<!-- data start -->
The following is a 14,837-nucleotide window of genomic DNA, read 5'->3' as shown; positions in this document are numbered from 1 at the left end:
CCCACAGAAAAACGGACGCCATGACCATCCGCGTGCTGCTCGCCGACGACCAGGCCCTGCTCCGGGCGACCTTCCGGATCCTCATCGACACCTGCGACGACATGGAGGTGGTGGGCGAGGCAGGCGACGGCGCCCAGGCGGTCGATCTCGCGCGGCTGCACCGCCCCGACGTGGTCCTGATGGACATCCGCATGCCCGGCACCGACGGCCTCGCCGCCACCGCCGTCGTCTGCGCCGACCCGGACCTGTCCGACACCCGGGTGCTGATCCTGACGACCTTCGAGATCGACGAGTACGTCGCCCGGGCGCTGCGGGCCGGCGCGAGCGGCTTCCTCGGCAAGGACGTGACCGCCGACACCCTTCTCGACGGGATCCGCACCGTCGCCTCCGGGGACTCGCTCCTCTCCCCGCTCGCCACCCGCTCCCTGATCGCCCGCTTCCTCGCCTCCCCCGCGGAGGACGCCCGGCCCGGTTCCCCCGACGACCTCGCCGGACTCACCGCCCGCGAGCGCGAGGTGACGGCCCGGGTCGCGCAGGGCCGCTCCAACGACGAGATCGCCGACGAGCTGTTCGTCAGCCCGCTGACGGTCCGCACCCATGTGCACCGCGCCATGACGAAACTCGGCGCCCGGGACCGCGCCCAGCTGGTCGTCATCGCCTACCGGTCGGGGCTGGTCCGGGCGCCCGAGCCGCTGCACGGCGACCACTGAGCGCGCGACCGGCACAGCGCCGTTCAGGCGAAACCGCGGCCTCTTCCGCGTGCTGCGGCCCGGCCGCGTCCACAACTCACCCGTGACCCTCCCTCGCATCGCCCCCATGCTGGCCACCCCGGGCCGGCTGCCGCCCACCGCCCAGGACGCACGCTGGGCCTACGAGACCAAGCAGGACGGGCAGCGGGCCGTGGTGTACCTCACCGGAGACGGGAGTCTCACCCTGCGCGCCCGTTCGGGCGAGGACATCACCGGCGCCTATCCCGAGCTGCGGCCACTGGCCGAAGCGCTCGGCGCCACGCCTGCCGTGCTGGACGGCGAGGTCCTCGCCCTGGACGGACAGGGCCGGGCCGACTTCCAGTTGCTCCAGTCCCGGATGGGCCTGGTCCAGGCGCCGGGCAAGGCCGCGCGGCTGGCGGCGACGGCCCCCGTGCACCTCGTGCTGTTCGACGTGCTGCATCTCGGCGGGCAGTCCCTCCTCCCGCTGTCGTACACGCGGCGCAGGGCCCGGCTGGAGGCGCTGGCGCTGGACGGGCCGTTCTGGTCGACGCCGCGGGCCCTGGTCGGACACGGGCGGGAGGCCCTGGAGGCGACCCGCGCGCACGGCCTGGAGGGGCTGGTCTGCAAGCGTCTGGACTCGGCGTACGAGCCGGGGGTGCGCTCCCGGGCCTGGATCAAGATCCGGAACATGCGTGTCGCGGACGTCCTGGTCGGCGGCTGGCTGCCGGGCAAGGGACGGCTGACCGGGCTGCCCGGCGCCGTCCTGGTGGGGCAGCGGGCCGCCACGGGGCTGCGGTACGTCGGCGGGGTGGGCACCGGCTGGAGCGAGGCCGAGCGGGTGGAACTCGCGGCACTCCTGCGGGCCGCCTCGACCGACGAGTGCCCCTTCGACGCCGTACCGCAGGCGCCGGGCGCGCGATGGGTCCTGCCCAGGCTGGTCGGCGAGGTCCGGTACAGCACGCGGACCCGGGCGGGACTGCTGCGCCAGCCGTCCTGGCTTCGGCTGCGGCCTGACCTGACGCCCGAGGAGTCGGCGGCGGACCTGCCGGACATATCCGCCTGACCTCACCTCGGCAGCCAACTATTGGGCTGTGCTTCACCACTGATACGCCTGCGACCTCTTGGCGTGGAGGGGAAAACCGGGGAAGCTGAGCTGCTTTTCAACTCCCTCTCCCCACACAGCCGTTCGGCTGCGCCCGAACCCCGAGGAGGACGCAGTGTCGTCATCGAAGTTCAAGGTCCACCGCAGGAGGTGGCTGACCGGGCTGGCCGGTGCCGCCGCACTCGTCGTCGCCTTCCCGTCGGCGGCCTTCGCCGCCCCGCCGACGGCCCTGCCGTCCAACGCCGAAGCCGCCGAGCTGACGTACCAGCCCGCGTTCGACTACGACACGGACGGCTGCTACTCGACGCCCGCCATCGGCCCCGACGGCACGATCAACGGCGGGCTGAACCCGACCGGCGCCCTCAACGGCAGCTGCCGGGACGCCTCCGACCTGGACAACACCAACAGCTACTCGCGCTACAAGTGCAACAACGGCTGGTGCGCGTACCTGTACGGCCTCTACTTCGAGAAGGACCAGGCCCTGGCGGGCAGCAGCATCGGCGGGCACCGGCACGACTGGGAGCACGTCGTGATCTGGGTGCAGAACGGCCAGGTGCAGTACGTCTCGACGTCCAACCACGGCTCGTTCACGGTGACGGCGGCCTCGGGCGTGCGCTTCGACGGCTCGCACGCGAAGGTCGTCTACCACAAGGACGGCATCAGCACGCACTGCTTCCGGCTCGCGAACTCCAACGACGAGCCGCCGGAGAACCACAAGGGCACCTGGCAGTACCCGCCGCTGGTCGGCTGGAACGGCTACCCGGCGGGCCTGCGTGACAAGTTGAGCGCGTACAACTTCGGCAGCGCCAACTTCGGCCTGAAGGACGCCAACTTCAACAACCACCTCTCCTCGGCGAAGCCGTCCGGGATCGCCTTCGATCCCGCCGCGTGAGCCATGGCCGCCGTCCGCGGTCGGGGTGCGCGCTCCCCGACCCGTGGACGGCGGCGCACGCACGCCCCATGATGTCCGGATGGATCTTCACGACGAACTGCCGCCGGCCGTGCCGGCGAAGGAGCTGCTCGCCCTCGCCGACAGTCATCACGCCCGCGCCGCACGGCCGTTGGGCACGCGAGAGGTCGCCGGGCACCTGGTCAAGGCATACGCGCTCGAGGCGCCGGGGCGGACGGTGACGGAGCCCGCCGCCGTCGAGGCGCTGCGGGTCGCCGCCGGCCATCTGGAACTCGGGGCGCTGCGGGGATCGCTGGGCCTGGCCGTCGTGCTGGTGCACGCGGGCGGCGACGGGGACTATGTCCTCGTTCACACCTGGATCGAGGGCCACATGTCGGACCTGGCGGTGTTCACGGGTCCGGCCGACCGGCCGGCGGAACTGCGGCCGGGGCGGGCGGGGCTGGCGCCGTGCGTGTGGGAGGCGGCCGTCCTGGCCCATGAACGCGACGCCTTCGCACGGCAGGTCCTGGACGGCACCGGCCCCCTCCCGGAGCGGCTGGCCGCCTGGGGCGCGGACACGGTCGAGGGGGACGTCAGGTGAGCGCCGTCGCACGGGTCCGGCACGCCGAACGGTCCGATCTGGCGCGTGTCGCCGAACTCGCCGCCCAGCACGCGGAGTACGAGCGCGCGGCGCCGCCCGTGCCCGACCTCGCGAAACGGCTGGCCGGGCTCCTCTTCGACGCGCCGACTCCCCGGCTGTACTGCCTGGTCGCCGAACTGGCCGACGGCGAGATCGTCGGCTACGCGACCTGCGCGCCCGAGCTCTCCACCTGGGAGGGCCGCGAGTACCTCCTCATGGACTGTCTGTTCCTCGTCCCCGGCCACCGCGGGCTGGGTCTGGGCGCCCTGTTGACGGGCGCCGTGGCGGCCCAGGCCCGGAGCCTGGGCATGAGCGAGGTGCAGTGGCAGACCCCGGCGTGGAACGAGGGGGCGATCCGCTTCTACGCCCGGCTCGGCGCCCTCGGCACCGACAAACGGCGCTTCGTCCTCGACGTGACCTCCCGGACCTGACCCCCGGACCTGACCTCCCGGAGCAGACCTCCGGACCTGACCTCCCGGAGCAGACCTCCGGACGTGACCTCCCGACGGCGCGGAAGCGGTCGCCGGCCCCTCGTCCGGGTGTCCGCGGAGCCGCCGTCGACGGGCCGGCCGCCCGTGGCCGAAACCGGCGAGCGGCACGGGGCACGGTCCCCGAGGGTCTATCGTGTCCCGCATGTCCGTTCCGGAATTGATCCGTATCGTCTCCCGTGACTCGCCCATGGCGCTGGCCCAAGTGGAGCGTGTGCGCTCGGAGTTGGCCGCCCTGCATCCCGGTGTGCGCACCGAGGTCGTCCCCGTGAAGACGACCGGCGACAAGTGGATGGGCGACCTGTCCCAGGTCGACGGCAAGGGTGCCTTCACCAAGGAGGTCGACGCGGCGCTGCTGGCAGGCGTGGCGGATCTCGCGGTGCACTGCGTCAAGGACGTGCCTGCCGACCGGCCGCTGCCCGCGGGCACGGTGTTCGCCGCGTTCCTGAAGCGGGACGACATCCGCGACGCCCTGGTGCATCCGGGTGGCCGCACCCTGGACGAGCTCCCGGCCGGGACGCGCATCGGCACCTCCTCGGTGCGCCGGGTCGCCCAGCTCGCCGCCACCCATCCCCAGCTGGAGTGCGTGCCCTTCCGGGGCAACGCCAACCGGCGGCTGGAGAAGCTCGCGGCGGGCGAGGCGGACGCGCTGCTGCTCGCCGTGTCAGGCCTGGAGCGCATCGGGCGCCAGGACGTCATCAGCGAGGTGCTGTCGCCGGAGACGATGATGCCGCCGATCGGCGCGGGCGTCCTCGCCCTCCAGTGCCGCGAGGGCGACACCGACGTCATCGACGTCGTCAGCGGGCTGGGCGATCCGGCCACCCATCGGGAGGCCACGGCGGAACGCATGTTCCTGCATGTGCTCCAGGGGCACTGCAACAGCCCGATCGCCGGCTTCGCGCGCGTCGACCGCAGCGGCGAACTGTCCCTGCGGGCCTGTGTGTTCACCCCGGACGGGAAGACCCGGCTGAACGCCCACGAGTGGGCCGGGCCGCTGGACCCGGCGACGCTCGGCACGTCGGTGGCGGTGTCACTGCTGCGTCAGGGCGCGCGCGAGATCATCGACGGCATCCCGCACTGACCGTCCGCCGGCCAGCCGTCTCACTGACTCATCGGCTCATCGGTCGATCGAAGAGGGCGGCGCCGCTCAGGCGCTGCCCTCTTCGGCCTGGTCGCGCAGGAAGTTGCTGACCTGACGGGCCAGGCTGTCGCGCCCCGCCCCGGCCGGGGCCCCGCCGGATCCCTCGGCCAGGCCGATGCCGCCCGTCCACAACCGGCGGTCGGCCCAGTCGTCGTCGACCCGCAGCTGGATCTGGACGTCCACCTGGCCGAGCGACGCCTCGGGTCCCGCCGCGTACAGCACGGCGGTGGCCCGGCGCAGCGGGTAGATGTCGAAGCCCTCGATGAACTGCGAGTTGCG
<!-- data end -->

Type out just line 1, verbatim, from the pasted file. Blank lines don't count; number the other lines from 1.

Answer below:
The following is a 14,837-nucleotide window of genomic DNA, read 5'->3' as shown; positions in this document are numbered from 1 at the left end: